Ting Guo proposed a noise separator using power combiner/splitter [C 7]. The basic working principle can be expressed as follows, and an example is shown in Fig. 3.4. The noise separator for measuring the DM noise is essentially a CM rejection network. A 180° power combiner can fulfill this requirement, because this combiner can cancel two voltages with the same phase while combining two voltages out of phase. Since the voltage across one LISN resistor is CM + DM , and the other is CMDM , the CM noise will be canceled out, and the DM noise remains. Note that the output voltage will be  2 DM instead of 2DM , since the output power needs to be equal to the input power. For a more detail derivation, see the reference [C 7].
The function of the noise separator is to reject CM noise while passing the DM noise, or to reject DM noise while passing the CM noise. Two kinds of power splitters have been selected to serve as the noise separators in [C 7] with the Mini-circuit Company part number ZFSCJ-2-1 and ZFSC-2-6-75. During the EMI measurement of this work, two better noise separators are found with the Mini-circuit Company part number ZSCJ-2-2 and ZSC-2-2. Checking the noise separators’ performance with the two basic requirements for noise separators can reveal the difference between the previous noise separators and the new ones.
Since the interfaces of the ports 1 and 2 are coaxial BNC type connectors, the instruments for measuring the input impedance of them also need to have coaxial interface. One instrument for this measurement is the network analyzer. Network analyzers can measure the electrical parameters such as transfer function gain, transfer function phase, reflection coefficient r , and S-parameters.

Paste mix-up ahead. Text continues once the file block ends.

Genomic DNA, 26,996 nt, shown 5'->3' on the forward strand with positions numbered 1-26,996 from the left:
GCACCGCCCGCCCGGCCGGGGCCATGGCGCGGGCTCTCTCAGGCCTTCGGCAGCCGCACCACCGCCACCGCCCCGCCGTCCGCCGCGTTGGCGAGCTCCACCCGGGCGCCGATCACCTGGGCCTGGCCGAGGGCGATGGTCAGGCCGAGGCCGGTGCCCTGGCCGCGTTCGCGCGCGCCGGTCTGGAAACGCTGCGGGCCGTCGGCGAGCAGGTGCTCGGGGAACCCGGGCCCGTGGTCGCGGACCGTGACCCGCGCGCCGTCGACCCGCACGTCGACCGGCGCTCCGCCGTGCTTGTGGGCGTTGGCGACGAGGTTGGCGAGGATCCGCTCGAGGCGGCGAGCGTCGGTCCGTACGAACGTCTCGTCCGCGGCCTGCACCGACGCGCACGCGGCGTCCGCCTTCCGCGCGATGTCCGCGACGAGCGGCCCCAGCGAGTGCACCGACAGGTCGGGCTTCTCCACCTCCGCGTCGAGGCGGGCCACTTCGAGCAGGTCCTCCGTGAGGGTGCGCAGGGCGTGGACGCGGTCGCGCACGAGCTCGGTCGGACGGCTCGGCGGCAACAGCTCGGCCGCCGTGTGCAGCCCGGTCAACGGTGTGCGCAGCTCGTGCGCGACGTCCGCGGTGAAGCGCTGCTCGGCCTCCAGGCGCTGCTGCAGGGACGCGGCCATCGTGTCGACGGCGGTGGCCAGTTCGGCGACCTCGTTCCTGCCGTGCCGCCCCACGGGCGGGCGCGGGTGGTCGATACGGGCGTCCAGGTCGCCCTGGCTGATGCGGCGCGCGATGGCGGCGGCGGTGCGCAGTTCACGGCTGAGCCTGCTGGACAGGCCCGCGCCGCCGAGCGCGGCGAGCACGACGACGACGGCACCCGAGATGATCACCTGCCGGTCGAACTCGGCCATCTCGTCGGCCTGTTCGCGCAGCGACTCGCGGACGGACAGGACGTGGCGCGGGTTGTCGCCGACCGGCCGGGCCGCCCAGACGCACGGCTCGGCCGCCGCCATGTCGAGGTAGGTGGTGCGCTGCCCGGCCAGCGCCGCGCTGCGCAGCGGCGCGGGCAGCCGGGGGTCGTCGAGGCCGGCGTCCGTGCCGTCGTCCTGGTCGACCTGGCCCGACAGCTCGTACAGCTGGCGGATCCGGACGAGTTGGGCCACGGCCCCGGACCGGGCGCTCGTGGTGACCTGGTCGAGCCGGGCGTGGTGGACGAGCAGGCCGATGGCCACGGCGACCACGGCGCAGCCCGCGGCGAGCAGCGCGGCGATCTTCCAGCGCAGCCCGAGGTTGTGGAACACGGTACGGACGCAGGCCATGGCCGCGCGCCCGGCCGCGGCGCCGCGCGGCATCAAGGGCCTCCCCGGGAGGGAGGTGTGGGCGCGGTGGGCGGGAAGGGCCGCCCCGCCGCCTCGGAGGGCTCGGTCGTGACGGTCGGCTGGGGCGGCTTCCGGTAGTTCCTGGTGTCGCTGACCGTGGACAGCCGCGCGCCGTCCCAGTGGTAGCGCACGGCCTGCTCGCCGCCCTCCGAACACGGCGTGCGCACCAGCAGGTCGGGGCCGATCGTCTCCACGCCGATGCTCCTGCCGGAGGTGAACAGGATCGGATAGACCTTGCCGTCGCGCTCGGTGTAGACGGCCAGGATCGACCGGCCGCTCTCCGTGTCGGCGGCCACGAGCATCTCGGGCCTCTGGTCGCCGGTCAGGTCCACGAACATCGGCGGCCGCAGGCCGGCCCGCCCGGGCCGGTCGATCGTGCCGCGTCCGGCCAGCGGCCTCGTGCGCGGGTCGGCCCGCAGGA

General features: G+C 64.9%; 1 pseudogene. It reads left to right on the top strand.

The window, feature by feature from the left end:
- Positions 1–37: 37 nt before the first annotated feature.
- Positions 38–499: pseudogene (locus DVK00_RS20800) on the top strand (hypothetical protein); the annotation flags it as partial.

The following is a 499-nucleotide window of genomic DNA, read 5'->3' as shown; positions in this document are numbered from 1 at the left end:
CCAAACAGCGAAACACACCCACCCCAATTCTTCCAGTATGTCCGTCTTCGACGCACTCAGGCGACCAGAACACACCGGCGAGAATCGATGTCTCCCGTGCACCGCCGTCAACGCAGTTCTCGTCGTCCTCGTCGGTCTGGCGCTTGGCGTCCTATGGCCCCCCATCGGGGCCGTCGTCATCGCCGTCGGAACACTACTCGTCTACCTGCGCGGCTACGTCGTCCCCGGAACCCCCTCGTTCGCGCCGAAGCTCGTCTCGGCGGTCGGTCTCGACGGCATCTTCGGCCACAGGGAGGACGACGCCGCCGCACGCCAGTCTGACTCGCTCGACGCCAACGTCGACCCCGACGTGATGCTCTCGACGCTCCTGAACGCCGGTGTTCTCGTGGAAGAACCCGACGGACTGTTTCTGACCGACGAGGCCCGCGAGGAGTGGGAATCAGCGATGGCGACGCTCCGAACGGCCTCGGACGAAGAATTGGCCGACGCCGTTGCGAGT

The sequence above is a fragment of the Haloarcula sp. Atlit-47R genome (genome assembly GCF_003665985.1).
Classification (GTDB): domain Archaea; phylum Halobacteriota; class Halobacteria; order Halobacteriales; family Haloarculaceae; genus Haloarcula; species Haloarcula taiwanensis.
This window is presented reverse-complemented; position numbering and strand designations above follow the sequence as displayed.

The measurement setup for measuring the reflection coefficient r is shown in Fig. 3.5. The spectrum analyzer HP4195A launches a frequency-sweeping signal to the noise separator. The incident wave and the reflected wave are detected by the HP41952A transmission/reflection test set. When measuring the reflection coefficient of port 1 or port 2, port S needs to be connected to a 50Ω standard load. The termination of the other port is not important; one can refer to the explanation for the isolation of the noise separator in [C 7] for the reason.
According to Fig. 3.8, the rejection ratio at 100KHz is only 22dB, which is not good enough for the purpose of rejection. The reason is that the working frequency range of this particular power splitter, ZFSCJ-2-1, is from 1MHz to 500MHz [C 7], while the conducted EMI regulation frequency range is from 150KHz to 30MHz. After searching the catalog of the same company, Mini-circuit, a new power splitter is found and it can better serve as a DM noise measurement tool. The part number is ZSCJ-2-2, and one picture of it is shown in Fig. 3.9.
As can be seen from Fig. 3.10, the impedance magnitude and phase are close to the ideal values for the whole conducted EMI range, 150KHz to 30MHz.
Because the input impedance is closer to the ideal values, the CM rejection ratio is also improved. Using the same setup as used for the results in Fig. 3.8, the measurement results for the 100KHz sinusoidal signal are given as an example in Fig. 3.11.

Chapter 1 Introduction
1.1. Background
1.2. Literature Review
1.3. Objective of this Study
1.4. Thesis Organization
Chapter 2 Modeling and Characterization Techniques in the Medium and High Frequency Ranges
2.1. Overview of the Modeling and Characterization Techniques
2.2. Component Level Modeling and Characterization
2.3. Device Model Verification
2.4. Module Level Modeling and Characterization
2.5. System Level Modeling and Characterization
Chapter 3 EMI Simulation of the PFC Converter
3.1. Simulation Time Step Selection
3.2. Noise Separator Selection
3.3. Hardware Description
3.4. EMI Noise Prediction for the PFC Converter
Chapter 4 DM/CM Loop Models and the Effects of Circuit Components on EMI
4.1. DM Loop and CM Loop Models
4.2. The Effect of the PFC Inductor on DM Noise
4.3. The Effect of the Parasitic Capacitance CCM on the CM Noise
4.4. The Effect of the VDS Rising and Falling Times on DM and CM Noise
4.5. The Effect of the Input Wires and Crec
Conclusions and Future Work
Modeling and Characterization of a PFC Converter in the Medium and High Frequency Ranges for Predicting the Conducted EMI